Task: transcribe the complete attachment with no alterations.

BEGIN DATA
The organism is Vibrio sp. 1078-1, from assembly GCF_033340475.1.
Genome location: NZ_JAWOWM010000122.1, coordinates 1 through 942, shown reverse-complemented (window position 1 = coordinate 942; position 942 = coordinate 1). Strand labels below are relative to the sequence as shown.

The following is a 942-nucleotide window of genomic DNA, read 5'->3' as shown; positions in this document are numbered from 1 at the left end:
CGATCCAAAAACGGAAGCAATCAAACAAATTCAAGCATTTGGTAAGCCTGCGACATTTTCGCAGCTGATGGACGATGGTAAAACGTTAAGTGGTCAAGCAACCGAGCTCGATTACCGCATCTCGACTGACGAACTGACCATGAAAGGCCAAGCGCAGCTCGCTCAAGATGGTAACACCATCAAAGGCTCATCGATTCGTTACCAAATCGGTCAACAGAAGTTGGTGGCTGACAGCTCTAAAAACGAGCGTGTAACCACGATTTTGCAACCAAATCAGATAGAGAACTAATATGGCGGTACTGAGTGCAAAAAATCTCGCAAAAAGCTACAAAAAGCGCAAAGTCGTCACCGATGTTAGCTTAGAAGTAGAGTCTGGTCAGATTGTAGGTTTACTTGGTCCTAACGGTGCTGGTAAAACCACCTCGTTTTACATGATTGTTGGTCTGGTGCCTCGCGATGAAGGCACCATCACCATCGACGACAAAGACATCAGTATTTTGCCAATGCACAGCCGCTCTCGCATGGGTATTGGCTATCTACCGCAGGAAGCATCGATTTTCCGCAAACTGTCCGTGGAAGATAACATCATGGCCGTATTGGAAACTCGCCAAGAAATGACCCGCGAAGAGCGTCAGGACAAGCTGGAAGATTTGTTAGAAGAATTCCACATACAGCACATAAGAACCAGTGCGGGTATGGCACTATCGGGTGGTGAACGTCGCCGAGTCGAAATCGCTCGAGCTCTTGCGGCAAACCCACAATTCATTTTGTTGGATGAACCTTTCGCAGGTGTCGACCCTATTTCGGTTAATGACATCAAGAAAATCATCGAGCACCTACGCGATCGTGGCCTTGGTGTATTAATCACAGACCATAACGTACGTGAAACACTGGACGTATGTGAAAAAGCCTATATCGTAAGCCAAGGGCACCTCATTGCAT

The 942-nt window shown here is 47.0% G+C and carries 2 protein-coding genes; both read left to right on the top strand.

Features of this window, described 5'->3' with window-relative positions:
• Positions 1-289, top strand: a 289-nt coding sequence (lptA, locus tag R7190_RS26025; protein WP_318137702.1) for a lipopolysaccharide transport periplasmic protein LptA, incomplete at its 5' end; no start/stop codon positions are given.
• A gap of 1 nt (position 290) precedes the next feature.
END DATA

The organism is Vibrio sp. 1078-1, from assembly GCF_033340475.1.
Genome location: NZ_JAWOWM010000122.1, coordinates 1 through 942, shown reverse-complemented (window position 1 = coordinate 942; position 942 = coordinate 1). Strand labels below are relative to the sequence as shown.

The following is a 942-nucleotide window of genomic DNA, read 5'->3' as shown; positions in this document are numbered from 1 at the left end:
CGATCCAAAAACGGAAGCAATCAAACAAATTCAAGCATTTGGTAAGCCTGCGACATTTTCGCAGCTGATGGACGATGGTAAAACGTTAAGTGGTCAAGCAACCGAGCTCGATTACCGCATCTCGACTGACGAACTGACCATGAAAGGCCAAGCGCAGCTCGCTCAAGATGGTAACACCATCAAAGGCTCATCGATTCGTTACCAAATCGGTCAACAGAAGTTGGTGGCTGACAGCTCTAAAAACGAGCGTGTAACCACGATTTTGCAACCAAATCAGATAGAGAACTAATATGGCGGTACTGAGTGCAAAAAATCTCGCAAAAAGCTACAAAAAGCGCAAAGTCGTCACCGATGTTAGCTTAGAAGTAGAGTCTGGTCAGATTGTAGGTTTACTTGGTCCTAACGGTGCTGGTAAAACCACCTCGTTTTACATGATTGTTGGTCTGGTGCCTCGCGATGAAGGCACCATCACCATCGACGACAAAGACATCAGTATTTTGCCAATGCACAGCCGCTCTCGCATGGGTATTGGCTATCTACCGCAGGAAGCATCGATTTTCCGCAAACTGTCCGTGGAAGATAACATCATGGCCGTATTGGAAACTCGCCAAGAAATGACCCGCGAAGAGCGTCAGGACAAGCTGGAAGATTTGTTAGAAGAATTCCACATACAGCACATAAGAACCAGTGCGGGTATGGCACTATCGGGTGGTGAACGTCGCCGAGTCGAAATCGCTCGAGCTCTTGCGGCAAACCCACAATTCATTTTGTTGGATGAACCTTTCGCAGGTGTCGACCCTATTTCGGTTAATGACATCAAGAAAATCATCGAGCACCTACGCGATCGTGGCCTTGGTGTATTAATCACAGACCATAACGTACGTGAAACACTGGACGTATGTGAAAAAGCCTATATCGTAAGCCAAGGGCACCTCATTGCAT

The 942-nt window shown here is 47.0% G+C and carries 2 protein-coding genes; both read left to right on the top strand.

Features of this window, described 5'->3' with window-relative positions:
• Positions 1-289, top strand: a 289-nt coding sequence (lptA, locus tag R7190_RS26025; protein WP_318137702.1) for a lipopolysaccharide transport periplasmic protein LptA, incomplete at its 5' end; no start/stop codon positions are given.
• A gap of 1 nt (position 290) precedes the next feature.